What is premarital genotype screening?

Premarital genotype screening is a series of tests done for future newlyweds in order to detect genetically hereditary disorders and even infectious disease. The genetic screening usually goes hand-in-hand with genetic counselling prior and post procedure. This is to actually help couples to voiced their concerns and control their expectations in a safe environment. Though it is not really mandatory to every couple in Malaysia, there are some benefits of getting it done. Such benefits include reducing the risk of hereditary disease transmission, increasing awareness, giving couples an informed risk on having a child in the future and dispelling misinformation or superstition on genetic disorders.

Where can I get premarital genotype screening?

Genotype testing can be done in Malaysia at both private and government facilities. However,  government hospitals tend to limit their genotype screening only for certain disorders and are highly dependent on case by case basis to justify the examination. Since the tests are paid for, not everyone can apply. While in the private sector, you can request a handful of genetic testing as long as you can pay for the procedures. Keep in mind that not all private hospitals can do genetic testing because they usually require access to state of the art laboratories.

How much is the cost for premarital genetic testing?

The price tag for genetic studies in Malaysia’s private healthcare facilities can range from a couple of hundreds to thousands of ringgit. It ultimately depends on the complexity of the procedure itself. Those in government hospitals are paid for by the public in most cases.

Genetic disorders that often screened for

Due to the extensive and broad lists of genetic disorders, it is best to test according to population and demographic. Most common genetic disorders looked for are inherited blood pathologies and disabilities.

  • Thalassaemia

It is a type of hereditary blood disorder. This occurs because of a defect in the HBB gene, leading to reduced production for healthy and normal red blood cells. Due to its autosomal recessive nature, most carriers don’t even know their status, which is 1 in 20 Malaysians. The problem starts if they marry another carrier. As the offspring now has a 25% chance of developing Thalassaemia.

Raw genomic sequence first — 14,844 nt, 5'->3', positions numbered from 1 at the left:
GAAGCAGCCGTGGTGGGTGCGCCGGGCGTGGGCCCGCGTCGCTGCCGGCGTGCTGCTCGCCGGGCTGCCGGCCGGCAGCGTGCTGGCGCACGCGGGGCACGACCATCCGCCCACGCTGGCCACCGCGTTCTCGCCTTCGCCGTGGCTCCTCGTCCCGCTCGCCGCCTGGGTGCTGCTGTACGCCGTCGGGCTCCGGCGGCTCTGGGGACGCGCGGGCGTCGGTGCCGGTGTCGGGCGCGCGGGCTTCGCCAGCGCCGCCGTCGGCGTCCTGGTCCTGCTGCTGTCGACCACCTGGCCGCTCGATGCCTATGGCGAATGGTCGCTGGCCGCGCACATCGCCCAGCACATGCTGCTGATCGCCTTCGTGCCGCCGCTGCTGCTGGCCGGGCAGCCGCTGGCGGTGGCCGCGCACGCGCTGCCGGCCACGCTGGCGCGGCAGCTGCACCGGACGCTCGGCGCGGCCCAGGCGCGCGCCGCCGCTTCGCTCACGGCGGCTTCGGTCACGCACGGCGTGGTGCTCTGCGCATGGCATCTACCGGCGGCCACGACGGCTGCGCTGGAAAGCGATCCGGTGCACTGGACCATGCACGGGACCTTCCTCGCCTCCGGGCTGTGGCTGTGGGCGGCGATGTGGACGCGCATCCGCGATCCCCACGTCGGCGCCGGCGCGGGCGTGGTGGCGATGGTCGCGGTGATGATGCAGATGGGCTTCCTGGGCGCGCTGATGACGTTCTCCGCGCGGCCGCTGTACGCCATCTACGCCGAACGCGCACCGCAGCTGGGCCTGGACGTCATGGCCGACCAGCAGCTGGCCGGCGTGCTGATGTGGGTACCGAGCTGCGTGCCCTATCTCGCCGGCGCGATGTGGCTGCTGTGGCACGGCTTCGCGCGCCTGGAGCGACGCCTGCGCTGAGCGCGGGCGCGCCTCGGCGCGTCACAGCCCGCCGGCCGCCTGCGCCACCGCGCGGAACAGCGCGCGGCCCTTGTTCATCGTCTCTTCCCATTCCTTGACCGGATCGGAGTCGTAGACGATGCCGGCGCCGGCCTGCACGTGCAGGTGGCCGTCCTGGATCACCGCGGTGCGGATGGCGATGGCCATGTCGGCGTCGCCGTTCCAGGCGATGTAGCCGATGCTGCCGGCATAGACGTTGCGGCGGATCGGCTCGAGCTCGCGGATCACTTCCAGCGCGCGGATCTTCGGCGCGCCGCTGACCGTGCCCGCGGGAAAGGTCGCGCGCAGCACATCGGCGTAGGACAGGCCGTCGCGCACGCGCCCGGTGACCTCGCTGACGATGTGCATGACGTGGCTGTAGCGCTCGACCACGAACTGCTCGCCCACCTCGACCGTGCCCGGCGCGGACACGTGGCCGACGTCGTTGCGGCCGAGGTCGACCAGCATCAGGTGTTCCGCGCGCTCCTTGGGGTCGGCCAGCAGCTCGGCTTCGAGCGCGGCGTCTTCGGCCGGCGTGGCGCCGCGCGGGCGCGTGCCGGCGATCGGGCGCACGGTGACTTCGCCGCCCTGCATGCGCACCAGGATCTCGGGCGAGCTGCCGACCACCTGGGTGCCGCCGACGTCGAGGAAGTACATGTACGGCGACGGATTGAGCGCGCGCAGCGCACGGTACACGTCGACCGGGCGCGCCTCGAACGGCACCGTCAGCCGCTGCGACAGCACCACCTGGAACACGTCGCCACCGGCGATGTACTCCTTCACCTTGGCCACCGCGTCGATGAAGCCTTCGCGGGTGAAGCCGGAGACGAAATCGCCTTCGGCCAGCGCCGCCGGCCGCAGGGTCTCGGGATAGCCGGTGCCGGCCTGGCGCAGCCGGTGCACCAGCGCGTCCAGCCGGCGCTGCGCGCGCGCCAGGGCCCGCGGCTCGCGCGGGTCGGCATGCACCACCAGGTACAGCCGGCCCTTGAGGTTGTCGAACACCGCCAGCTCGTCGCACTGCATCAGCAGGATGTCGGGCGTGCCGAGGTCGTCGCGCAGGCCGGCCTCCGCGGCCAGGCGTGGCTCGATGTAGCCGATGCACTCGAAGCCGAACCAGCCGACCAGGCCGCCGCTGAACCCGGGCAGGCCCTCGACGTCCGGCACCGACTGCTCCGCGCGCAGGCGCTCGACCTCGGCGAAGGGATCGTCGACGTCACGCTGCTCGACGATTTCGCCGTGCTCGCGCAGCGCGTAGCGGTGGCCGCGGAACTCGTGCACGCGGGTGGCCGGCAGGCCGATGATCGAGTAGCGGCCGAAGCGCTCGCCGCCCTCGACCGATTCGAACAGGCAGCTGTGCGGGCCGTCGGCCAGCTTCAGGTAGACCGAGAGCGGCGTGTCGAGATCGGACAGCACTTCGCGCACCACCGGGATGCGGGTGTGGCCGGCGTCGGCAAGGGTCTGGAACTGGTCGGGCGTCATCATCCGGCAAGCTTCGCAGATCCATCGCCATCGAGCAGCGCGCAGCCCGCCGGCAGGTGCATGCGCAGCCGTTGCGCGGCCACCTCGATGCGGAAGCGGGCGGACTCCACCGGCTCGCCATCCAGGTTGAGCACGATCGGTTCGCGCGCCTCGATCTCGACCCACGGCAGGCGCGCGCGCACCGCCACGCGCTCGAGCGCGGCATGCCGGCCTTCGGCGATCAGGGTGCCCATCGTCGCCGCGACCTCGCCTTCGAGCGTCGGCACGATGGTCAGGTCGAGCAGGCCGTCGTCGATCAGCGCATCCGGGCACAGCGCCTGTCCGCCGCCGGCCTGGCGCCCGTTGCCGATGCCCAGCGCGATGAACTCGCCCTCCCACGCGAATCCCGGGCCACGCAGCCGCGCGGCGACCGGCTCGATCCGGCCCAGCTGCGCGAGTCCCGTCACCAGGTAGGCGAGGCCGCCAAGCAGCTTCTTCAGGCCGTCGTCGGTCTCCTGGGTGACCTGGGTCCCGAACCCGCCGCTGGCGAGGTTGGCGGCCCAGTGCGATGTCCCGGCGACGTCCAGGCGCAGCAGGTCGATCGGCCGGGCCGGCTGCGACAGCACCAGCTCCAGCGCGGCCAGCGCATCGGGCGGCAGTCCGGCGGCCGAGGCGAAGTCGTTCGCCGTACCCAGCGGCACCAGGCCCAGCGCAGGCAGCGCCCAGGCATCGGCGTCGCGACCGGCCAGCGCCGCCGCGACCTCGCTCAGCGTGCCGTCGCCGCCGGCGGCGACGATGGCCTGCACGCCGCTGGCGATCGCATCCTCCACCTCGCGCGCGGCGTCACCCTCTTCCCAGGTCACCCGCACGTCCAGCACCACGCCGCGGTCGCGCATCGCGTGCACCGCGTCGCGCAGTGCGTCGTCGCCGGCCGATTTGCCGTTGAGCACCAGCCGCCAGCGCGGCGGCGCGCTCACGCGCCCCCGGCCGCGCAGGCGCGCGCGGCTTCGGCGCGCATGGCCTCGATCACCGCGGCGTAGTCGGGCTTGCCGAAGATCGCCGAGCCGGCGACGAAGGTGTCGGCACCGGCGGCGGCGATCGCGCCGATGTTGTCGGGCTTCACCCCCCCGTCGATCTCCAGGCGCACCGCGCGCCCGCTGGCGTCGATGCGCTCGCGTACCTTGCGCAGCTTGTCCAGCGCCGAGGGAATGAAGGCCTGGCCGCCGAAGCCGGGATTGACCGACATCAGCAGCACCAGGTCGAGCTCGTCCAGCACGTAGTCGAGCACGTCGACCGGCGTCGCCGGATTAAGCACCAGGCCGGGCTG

Thalassaemia on itself is not a death sentence disease. However, some forms of Thalassaemia can be fatal, in which the child would rarely survive more than 2 years old. This is known as Alpha or Beta-Thalassaemia major. Other forms would require regular blood transfusion. Significantly affecting the child’s lifestyle and couple’s expectation of a healthy and normal offspring.

  • Sickle cell disease

Although this disease is more common in African descendants, there are still 1% carriers in the Malaysian population and mostly among Indians. This is also a serious haemoglobinopathy, dysfunctional red cell production that is autosomal recessive on gene Hb2βs2.

The difference of sickle cell disease traits is that even the carrier will experience some symptoms that they might pass on to their child. This is known as heterozygous disease where about 40% of red blood cells in the body are abnormal. Carriers are also more susceptible to certain infections and need annual vaccinations. They may not need regular blood transfusion but if they underwent a major surgery, blood transfusion is unavoidable.

Meanwhile, the homozygous disease is much more severe. The disease can affect multiple organs. Patients become much more sick compared to their heterozygous counterparts. They are also vulnerable to multiple health crises that can be fatal and last for days. Hence shows the seriousness of premarital genetic screening to avoid this kind of disease in future generations.


Nobody can be certain about the future but there are tests that can help ensure you have a healthy child. It all starts even before you get married to your lifetime partner. Someone who you trust and believe in. Couples who love each other should not mind going through extra hoops such as premarital genetic screening in order to fulfil their dream of creating a healthy family together.